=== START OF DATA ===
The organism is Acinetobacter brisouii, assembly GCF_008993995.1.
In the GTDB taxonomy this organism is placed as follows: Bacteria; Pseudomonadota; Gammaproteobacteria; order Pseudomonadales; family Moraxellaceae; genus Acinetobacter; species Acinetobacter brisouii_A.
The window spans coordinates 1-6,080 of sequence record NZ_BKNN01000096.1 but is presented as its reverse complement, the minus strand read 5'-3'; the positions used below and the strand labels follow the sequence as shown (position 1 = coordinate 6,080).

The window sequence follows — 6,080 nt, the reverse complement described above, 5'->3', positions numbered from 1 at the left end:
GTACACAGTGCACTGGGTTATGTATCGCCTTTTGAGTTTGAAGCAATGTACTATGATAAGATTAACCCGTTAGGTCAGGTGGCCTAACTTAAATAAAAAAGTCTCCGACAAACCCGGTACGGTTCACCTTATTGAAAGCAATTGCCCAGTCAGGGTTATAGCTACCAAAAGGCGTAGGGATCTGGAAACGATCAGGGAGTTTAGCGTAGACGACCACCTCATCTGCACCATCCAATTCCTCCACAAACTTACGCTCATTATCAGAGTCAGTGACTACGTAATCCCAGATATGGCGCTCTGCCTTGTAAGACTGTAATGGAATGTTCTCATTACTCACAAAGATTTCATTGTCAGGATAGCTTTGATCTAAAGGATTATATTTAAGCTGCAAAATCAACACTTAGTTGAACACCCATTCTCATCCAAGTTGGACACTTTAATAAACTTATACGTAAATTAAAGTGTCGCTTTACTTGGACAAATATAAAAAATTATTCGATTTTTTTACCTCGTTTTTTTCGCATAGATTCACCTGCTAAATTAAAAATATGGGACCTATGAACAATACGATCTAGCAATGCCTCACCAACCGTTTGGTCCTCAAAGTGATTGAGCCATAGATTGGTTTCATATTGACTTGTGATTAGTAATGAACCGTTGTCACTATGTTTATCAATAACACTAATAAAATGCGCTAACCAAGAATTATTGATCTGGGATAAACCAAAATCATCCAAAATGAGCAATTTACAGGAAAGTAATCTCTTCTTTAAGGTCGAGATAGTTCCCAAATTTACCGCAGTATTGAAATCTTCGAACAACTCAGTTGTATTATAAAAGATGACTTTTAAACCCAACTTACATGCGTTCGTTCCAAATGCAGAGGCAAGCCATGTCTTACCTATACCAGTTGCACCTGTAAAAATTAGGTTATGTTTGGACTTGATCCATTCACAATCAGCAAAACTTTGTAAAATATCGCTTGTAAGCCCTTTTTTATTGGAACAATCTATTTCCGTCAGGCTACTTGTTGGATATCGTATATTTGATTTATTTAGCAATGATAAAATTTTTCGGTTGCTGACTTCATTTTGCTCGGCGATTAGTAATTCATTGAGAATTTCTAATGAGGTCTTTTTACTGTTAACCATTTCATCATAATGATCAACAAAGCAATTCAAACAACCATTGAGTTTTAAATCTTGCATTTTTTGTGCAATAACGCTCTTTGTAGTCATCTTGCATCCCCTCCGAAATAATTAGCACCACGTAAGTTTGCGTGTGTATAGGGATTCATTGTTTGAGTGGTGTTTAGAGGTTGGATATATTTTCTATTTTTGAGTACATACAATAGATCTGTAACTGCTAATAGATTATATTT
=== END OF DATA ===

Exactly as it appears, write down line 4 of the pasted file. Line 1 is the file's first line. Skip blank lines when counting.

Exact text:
The window sequence follows — 6,080 nt, the reverse complement described above, 5'->3', positions numbered from 1 at the left end: